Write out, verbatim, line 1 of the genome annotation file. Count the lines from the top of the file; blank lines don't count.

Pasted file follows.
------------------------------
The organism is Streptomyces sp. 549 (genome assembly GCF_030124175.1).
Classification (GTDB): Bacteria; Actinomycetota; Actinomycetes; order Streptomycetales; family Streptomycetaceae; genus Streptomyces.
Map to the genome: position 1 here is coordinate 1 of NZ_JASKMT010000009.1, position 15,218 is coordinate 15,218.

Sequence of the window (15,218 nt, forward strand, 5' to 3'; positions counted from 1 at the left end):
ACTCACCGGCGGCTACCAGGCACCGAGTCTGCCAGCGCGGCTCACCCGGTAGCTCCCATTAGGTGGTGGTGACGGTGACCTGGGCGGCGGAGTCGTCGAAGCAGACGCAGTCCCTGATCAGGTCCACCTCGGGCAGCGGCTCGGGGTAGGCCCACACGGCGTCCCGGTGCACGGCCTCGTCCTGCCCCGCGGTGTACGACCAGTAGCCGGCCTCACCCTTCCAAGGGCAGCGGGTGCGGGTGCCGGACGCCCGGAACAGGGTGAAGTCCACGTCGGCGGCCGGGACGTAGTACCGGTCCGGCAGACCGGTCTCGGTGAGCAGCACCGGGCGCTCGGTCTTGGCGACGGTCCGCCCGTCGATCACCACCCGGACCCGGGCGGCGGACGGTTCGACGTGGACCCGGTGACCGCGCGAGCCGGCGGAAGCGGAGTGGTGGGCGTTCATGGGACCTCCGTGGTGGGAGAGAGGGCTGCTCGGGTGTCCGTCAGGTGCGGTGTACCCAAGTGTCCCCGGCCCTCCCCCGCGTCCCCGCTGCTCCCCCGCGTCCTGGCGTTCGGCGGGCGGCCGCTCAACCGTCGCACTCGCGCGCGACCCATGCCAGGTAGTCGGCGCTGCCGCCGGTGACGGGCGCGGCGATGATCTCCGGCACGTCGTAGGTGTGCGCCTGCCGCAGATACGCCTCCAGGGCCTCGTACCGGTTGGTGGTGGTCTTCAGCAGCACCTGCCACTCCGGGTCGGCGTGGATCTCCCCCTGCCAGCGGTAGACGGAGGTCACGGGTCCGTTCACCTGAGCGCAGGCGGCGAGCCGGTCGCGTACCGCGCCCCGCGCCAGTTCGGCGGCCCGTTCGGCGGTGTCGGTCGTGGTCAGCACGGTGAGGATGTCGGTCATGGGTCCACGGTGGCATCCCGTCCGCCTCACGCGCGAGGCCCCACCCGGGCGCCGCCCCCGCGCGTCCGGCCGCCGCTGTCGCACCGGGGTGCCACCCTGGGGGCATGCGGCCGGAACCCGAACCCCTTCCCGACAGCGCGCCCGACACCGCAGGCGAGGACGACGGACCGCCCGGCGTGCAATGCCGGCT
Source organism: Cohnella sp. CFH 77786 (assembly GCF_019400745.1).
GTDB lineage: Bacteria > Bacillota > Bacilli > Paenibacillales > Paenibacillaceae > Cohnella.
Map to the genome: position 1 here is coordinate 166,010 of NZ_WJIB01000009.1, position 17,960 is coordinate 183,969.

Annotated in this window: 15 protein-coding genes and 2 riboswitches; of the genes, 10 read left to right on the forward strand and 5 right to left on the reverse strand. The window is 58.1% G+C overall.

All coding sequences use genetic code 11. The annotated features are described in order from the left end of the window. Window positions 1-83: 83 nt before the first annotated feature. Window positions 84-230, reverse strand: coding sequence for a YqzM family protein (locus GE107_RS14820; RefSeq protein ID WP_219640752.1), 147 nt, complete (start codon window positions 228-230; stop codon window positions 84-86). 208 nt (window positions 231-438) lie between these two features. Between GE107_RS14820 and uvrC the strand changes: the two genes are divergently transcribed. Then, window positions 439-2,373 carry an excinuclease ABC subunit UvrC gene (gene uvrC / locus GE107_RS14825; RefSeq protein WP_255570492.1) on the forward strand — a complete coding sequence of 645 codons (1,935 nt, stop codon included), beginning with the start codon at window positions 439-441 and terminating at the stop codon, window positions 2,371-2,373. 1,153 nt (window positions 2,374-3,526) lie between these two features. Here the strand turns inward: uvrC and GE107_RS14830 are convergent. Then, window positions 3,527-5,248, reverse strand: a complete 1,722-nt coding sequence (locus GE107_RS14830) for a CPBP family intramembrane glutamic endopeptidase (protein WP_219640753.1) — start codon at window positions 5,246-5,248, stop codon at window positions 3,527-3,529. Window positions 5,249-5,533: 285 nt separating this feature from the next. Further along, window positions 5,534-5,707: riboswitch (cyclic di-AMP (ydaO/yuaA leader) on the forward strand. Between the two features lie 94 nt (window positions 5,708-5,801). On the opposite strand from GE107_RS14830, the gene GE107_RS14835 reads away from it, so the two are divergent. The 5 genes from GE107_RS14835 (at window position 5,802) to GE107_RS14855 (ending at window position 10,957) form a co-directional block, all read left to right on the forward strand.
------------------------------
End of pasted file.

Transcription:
The organism is Streptomyces sp. 549 (genome assembly GCF_030124175.1).